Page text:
In an article in Neurology Today, Dr. Corey Ford, professor of neurology and dean of research at the New Mexico School of Medicine said that: “a researcher may be required to only enroll patients in a study, but not to analyze the data or have any influence in the output portion.” With these institutional firewalls, the risk of a biased opinion of the whole process is greatly diminished. Another troublesome aspect is the channeling of companies’ payments directly to the researchers’ pockets in the form of the consulting fees, stipends for board memberships, speaking fees, etc. Dr. Kenneth Tyler, from the University of Colorado, said that all the outside activities of physicians must be channeled through the physician practice plan of the institution for a better oversight.

At the University of New Mexico there is a special institutional review board for senior officials above a certain level where all the major donations and gifts of private companies are scrutinized; moreover, all the outside collaborators in any program must fill the disclosure forms as well. The relationship of academia and the industry can be mutually beneficial as the latter can provide skills, technologies, scale and capital for bonafide initiatives that will serve the public at large. But it must be outlined in advance of any implementation in a way that is convenient for public access, rather than the often-cryptic institutional electronic disclosure systems. It must be cloud-based. There is still a long way to go before there is a truly honest, accurate and straightforward exposé of all the significant medical data in our society.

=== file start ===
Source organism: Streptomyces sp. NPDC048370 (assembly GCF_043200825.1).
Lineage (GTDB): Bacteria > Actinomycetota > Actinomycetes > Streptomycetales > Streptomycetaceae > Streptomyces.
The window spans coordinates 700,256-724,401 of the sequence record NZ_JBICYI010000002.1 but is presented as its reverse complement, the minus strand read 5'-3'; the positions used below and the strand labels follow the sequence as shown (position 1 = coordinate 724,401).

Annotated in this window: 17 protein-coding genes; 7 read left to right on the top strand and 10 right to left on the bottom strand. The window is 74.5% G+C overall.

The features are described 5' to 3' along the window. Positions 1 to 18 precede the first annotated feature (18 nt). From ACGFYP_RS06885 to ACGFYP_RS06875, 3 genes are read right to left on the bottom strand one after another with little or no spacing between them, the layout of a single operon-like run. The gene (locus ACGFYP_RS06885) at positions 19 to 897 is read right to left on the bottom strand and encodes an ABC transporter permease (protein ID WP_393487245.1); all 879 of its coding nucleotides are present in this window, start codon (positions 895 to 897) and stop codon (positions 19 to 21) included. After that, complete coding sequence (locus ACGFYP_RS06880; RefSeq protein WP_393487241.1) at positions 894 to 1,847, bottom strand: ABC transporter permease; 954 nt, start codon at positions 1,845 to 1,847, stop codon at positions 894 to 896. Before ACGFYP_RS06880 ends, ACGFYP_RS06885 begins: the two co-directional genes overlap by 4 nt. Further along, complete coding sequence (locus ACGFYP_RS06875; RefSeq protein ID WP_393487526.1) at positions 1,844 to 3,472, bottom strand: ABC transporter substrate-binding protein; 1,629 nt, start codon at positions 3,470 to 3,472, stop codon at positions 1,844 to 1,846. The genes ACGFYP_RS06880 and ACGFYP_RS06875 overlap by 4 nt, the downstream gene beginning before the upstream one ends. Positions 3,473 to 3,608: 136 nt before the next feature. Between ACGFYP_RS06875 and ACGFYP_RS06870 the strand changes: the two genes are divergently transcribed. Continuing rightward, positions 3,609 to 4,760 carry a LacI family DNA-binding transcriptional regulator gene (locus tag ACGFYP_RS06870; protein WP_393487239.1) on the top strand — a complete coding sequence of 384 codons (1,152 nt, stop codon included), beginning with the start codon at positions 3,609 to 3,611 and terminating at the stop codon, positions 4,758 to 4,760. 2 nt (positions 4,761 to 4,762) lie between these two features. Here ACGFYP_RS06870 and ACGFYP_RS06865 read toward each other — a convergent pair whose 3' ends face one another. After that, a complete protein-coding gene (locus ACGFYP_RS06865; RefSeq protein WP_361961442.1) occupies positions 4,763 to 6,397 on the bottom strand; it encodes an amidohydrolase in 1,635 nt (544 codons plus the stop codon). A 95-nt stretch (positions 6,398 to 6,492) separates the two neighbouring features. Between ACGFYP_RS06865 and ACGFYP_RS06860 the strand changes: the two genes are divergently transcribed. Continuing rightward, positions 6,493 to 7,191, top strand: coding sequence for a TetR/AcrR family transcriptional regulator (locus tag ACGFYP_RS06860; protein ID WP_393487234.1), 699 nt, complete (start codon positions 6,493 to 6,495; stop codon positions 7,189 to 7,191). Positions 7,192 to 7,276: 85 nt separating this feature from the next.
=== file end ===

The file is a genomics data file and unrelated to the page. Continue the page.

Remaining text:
What do you think? Please tell us.

Don’t leave me alone.

Age, sex and race discrimination in clinical trials–part I